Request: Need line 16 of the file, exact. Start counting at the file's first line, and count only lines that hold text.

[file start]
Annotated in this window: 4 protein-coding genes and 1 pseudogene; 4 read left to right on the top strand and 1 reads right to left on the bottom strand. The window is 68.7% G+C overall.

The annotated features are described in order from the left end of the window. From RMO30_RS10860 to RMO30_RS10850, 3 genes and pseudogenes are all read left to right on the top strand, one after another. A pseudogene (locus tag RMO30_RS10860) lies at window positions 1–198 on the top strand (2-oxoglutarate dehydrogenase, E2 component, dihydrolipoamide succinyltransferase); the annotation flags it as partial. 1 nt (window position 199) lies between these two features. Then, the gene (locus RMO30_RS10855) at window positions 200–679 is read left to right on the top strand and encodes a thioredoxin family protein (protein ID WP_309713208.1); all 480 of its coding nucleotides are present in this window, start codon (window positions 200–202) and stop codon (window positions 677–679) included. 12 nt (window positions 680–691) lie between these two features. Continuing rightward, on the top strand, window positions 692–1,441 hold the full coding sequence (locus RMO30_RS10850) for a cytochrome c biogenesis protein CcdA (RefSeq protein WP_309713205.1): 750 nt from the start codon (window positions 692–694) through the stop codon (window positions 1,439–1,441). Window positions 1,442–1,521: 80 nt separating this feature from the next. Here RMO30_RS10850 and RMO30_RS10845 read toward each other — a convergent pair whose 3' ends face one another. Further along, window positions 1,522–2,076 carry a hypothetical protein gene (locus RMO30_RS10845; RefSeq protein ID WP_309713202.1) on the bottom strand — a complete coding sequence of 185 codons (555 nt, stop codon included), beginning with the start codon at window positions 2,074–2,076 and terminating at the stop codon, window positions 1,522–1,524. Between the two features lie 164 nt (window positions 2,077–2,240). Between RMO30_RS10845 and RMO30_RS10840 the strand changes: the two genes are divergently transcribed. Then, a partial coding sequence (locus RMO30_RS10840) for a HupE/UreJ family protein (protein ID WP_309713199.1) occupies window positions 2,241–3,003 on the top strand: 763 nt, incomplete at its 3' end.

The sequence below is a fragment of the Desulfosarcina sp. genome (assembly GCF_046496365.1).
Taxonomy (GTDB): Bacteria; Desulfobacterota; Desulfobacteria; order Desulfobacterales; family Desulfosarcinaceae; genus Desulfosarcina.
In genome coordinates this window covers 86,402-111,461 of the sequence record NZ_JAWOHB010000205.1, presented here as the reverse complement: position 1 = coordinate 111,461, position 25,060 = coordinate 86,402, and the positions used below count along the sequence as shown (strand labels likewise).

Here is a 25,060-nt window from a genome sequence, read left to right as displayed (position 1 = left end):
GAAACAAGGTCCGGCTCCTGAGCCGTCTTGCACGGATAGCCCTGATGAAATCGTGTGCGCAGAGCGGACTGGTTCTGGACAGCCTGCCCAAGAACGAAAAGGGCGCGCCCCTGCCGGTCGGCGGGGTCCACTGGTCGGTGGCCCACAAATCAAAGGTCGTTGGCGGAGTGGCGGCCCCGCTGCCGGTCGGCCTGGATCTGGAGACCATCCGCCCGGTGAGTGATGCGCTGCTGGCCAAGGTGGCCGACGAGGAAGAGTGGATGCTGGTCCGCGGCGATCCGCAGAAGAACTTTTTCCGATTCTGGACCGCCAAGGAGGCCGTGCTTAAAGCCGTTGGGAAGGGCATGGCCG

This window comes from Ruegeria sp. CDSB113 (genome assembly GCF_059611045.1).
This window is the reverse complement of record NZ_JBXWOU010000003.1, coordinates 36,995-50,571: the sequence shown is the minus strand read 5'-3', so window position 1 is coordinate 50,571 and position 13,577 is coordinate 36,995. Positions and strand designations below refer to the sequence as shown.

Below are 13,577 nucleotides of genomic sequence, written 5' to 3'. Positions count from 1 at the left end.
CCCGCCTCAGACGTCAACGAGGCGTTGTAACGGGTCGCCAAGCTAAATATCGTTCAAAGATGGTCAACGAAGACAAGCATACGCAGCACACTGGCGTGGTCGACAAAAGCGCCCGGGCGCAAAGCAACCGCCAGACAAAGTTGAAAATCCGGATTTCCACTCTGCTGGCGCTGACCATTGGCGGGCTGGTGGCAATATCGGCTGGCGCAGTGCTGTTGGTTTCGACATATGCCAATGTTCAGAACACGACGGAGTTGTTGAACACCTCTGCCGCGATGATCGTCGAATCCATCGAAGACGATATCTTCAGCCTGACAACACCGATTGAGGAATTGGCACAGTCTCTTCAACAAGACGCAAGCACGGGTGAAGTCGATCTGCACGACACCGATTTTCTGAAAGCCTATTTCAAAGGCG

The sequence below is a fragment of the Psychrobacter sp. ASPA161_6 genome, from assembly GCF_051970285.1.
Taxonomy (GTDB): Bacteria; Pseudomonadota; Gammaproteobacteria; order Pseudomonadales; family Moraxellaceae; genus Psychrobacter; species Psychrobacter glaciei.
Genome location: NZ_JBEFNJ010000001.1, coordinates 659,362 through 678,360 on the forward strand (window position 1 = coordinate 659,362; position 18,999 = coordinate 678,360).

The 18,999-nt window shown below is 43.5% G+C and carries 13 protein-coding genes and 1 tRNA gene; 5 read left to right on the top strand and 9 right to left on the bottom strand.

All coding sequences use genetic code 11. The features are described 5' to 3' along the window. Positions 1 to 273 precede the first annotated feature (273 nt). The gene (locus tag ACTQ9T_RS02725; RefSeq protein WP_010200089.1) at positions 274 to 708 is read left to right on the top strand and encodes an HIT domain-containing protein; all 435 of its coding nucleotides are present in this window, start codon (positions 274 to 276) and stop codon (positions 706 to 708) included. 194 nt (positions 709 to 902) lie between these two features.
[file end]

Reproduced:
All coding sequences use genetic code 11. The features are described 5' to 3' along the window. Positions 1 to 273 precede the first annotated feature (273 nt). The gene (locus tag ACTQ9T_RS02725; RefSeq protein WP_010200089.1) at positions 274 to 708 is read left to right on the top strand and encodes an HIT domain-containing protein; all 435 of its coding nucleotides are present in this window, start codon (positions 274 to 276) and stop codon (positions 706 to 708) included. 194 nt (positions 709 to 902) lie between these two features.